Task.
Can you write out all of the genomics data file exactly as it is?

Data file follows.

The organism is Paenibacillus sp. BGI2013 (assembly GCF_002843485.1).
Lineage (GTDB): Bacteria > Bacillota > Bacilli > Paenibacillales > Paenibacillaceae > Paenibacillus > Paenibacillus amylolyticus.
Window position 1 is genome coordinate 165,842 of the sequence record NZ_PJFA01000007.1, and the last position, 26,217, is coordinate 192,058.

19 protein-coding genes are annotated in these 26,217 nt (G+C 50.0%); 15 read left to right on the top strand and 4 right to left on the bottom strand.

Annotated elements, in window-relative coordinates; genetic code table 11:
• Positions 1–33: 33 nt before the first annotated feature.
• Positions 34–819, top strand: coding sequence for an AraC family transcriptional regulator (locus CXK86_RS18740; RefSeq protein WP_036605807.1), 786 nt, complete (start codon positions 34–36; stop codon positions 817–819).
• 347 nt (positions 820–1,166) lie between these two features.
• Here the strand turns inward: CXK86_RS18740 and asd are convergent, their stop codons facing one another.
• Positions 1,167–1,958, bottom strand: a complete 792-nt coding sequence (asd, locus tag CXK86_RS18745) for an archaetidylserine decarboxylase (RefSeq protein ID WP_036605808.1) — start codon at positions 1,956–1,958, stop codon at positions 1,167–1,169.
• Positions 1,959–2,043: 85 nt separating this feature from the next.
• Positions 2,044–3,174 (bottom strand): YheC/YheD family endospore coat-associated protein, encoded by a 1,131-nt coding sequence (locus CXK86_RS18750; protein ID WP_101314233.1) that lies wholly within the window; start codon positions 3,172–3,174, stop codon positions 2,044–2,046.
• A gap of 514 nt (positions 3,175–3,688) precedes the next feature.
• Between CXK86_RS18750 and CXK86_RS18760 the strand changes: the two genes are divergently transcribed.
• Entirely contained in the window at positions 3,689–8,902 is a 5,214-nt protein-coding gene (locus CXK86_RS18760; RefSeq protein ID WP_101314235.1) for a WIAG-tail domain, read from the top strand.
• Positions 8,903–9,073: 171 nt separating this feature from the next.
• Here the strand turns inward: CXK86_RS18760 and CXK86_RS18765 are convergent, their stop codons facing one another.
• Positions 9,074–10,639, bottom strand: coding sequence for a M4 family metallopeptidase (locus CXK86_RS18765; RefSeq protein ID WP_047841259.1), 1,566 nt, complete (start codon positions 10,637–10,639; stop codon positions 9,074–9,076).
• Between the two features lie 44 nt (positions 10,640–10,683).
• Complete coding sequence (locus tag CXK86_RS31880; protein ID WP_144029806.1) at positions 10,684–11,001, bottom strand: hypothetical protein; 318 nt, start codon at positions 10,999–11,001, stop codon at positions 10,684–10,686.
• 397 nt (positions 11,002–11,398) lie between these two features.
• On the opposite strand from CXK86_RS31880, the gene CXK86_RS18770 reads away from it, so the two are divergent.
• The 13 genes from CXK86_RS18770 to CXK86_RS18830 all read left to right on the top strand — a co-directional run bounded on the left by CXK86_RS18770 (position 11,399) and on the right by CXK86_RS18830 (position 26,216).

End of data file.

The organism is Paenibacillus sp. BGI2013 (assembly GCF_002843485.1).
Lineage (GTDB): Bacteria > Bacillota > Bacilli > Paenibacillales > Paenibacillaceae > Paenibacillus > Paenibacillus amylolyticus.
Window position 1 is genome coordinate 165,842 of the sequence record NZ_PJFA01000007.1, and the last position, 26,217, is coordinate 192,058.

19 protein-coding genes are annotated in these 26,217 nt (G+C 50.0%); 15 read left to right on the top strand and 4 right to left on the bottom strand.

Annotated elements, in window-relative coordinates; genetic code table 11:
• Positions 1–33: 33 nt before the first annotated feature.
• Positions 34–819, top strand: coding sequence for an AraC family transcriptional regulator (locus CXK86_RS18740; RefSeq protein WP_036605807.1), 786 nt, complete (start codon positions 34–36; stop codon positions 817–819).
• 347 nt (positions 820–1,166) lie between these two features.
• Here the strand turns inward: CXK86_RS18740 and asd are convergent, their stop codons facing one another.
• Positions 1,167–1,958, bottom strand: a complete 792-nt coding sequence (asd, locus tag CXK86_RS18745) for an archaetidylserine decarboxylase (RefSeq protein ID WP_036605808.1) — start codon at positions 1,956–1,958, stop codon at positions 1,167–1,169.
• Positions 1,959–2,043: 85 nt separating this feature from the next.
• Positions 2,044–3,174 (bottom strand): YheC/YheD family endospore coat-associated protein, encoded by a 1,131-nt coding sequence (locus CXK86_RS18750; protein ID WP_101314233.1) that lies wholly within the window; start codon positions 3,172–3,174, stop codon positions 2,044–2,046.
• A gap of 514 nt (positions 3,175–3,688) precedes the next feature.
• Between CXK86_RS18750 and CXK86_RS18760 the strand changes: the two genes are divergently transcribed.
• Entirely contained in the window at positions 3,689–8,902 is a 5,214-nt protein-coding gene (locus CXK86_RS18760; RefSeq protein ID WP_101314235.1) for a WIAG-tail domain, read from the top strand.
• Positions 8,903–9,073: 171 nt separating this feature from the next.
• Here the strand turns inward: CXK86_RS18760 and CXK86_RS18765 are convergent, their stop codons facing one another.
• Positions 9,074–10,639, bottom strand: coding sequence for a M4 family metallopeptidase (locus CXK86_RS18765; RefSeq protein ID WP_047841259.1), 1,566 nt, complete (start codon positions 10,637–10,639; stop codon positions 9,074–9,076).
• Between the two features lie 44 nt (positions 10,640–10,683).
• Complete coding sequence (locus tag CXK86_RS31880; protein ID WP_144029806.1) at positions 10,684–11,001, bottom strand: hypothetical protein; 318 nt, start codon at positions 10,999–11,001, stop codon at positions 10,684–10,686.
• 397 nt (positions 11,002–11,398) lie between these two features.
• On the opposite strand from CXK86_RS31880, the gene CXK86_RS18770 reads away from it, so the two are divergent.
• The 13 genes from CXK86_RS18770 to CXK86_RS18830 all read left to right on the top strand — a co-directional run bounded on the left by CXK86_RS18770 (position 11,399) and on the right by CXK86_RS18830 (position 26,216).